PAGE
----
# Trying to understand my well's water pressure

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#### Sarg

##### Enjoy Learning
Just a thought that rarely gets mentioned. You can't predict what "position" your system will be at when you use water .......... I have two systems both with CSVs.
In my utility well the pressure tank has a 40-60 switch. The small tank may be static at 41 psi .... so when I use it to fill a fifty gallon water wagon the system uses one gallon from the tank ... the pump is turned on and the pressure rises to 50 psi and the CSV holds at that pressure while filling the wagon.
Too many variables to make the calculations or assumptions.

#### NoFortress

##### New Member
I've watched the videos. They generally show multiple use cases stacked on top of each other with the assumption that they're all long-running. They never discuss many small uses of water like I've mentioned, and it seems to me most of a family's water usage is going to be done this way.

I'm a very data-driven person; the videos and tables presented would get torn to shreds in an academic setting. I've shown my math and am willing to be convinced I'm incorrect, but thus far the counterarguments seem to be along the lines of "just trust him" and "watch the videos" (which don't address this issue).

#### Valveman

##### Cary Austin
Staff member
Thanks guys. My new word for the day is "confirmation bias". This describes why so many people get angry with me when I tell them the big tank they just bought or the VFD they got talked into are not the best ways to control a pump. They already made up their minds, bought the big tank, and just come to the forum because they want confirmation they did the right thing. Then they blow a gasket when I tell them big pressure tanks are no longer the best way to control a pump. Lol! At least in this case you have not yet purchased the big tank. But you are still wanting confirmation that it is the best solution, and I have too much experience on the matter to agree with that.

In the past a huge pressure tank was always the best way to control a pump. There are only a few problems with using a large pressure tank, and the Cycle Stop Valve solves all of those. Space and cost are the most obvious savings for using a CSV and smaller tank. A larger pressure tank also causes the wide variance in pressure to be more prolonged. With a 50/70 pressure switch the pressure is good and strong for a short minute as the pump quickly fills the tank to 70 and is shut off. Then the pressure gradually gets worse and seems to linger at the low side of 50 PSI for a long time before the pump is restarted. The pump/motor running at full amperage and making max heat only runs for one or two minutes to fill the tank. Short run times trap heat inside the motor, which cannot be dissipated in such a short run. Then because the pump cycles on and off while you are using water, it doesn't have time to properly cool down before the next start. Starting a hot pump/motor is just as bad as trying to start a car engine immediately after it has shut down from overheating. There is also water hammer that happens when a pump fills a tank at max flow and then quickly shuts down, as the check valve slams shut from the wide open position. Drawing max flow for a minute then shutting off while the pump cycles on and off repeatedly also surges the well up and down, stirring up sediment and other contaminants.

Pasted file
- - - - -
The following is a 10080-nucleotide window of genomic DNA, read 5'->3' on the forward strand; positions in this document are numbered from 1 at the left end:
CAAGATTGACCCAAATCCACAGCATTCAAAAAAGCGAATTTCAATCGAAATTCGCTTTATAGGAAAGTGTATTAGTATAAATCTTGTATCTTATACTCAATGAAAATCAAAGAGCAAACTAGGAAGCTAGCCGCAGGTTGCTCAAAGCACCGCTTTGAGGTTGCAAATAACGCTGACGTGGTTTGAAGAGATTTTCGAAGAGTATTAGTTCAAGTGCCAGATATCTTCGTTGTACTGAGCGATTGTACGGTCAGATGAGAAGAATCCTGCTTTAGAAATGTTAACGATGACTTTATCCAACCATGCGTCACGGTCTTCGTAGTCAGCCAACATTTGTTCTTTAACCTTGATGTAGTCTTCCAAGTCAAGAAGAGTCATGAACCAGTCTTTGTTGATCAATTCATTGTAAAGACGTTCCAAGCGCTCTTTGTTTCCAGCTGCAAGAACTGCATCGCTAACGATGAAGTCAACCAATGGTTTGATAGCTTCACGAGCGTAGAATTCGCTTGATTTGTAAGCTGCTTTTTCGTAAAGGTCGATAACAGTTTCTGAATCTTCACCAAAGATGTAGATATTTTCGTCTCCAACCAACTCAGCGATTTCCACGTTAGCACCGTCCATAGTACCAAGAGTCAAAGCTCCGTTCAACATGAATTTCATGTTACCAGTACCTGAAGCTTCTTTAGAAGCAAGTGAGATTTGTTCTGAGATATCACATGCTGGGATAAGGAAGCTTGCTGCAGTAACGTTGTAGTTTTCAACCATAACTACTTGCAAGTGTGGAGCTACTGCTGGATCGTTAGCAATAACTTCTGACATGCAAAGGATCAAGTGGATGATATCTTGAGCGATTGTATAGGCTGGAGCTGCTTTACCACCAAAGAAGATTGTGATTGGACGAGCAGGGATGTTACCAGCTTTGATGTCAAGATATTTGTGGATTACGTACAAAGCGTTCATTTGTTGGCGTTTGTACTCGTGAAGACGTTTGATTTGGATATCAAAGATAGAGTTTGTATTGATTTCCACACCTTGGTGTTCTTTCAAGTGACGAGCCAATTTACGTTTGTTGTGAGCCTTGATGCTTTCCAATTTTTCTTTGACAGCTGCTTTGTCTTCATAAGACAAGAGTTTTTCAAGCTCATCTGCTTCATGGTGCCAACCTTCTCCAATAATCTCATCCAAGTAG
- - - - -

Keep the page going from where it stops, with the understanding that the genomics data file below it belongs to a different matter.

Adding a Cycle Stop Valve to the old and fairly dependable pressure tank system solves all those problems and more. The CSV works with a smaller and less expensive pressure tank. The CSV holds the pressure strong and constant for the duration of showers and other long term uses of water. The smaller tank causes the annoying drop in pressure from 70 to 50 to be quick and basically unnoticeable. The CSV causes the motor to run cooler at lower amperage and run long enough to dissipate what heat is generated. Since the CSV does not let the pump shut off for a minute or two AFTER all water taps are closed, the pump stays off long enough to properly cool down before starting again. The CSV only fills the pressure tank at 1 GPM, which means the check valve is almost closed before the pump shuts off. This eliminates water hammer and the destruction it causes. The CSV steadily draws only as much water from the well as you are using, which prevents the water level in the well from surging up and down stirring up contaminants and sediment.

Then as I said, the CSV is a show me type of thing. The suggestion that 100 small uses of water a day would cause 100 cycles is incorrect. If the 2.5 gallons in the 10 gallon size tank is enough to supply several small uses before the pump is started. Then once the pump does start, the CSV keeps the pump running for as long as water is being used, then keeps it running for an extra minute as well. During that minute if more water is used, the pump just stays on for those uses as well, then ANOTHER minute as well. The gallon or two supplied by the small pressure tank plus the mechanical timer of filling the tank at 1 GPM turns 100 small uses a day into maybe 20 pump cycles. When any of these small uses happen at the same time as someone else in the house is taking a shower or using water, they do not add to the number of cycles.

This is all assuming you do not have any irrigation, use a sprinkler for anything, the kids don't play with the garden hose for hours, or you have a leak you don't know about. Any of those things will cycle a pump to death without a Cycle Stop Valve, but would be absolutely no problem at all for the pump if you have a Cycle Stop Valve.

It is impossible to do the math when you have no idea how people will use water during the day, nor can you plan for unintended uses of water like a hose left open or a leak. You also cannot do the math without understanding the mechanical timer thing. Basically the CSV solves all the problems associated with the old pressure tank method, cost less, saves space, and delivers much stronger constant pressure to the showers and appliances.

Water does not come from the pressure tank, it comes from the well and pump. A pressure tanks only purpose is to limit the on/off cycling of the pump, and when you have a CSV to do that, you don't need much of a tank.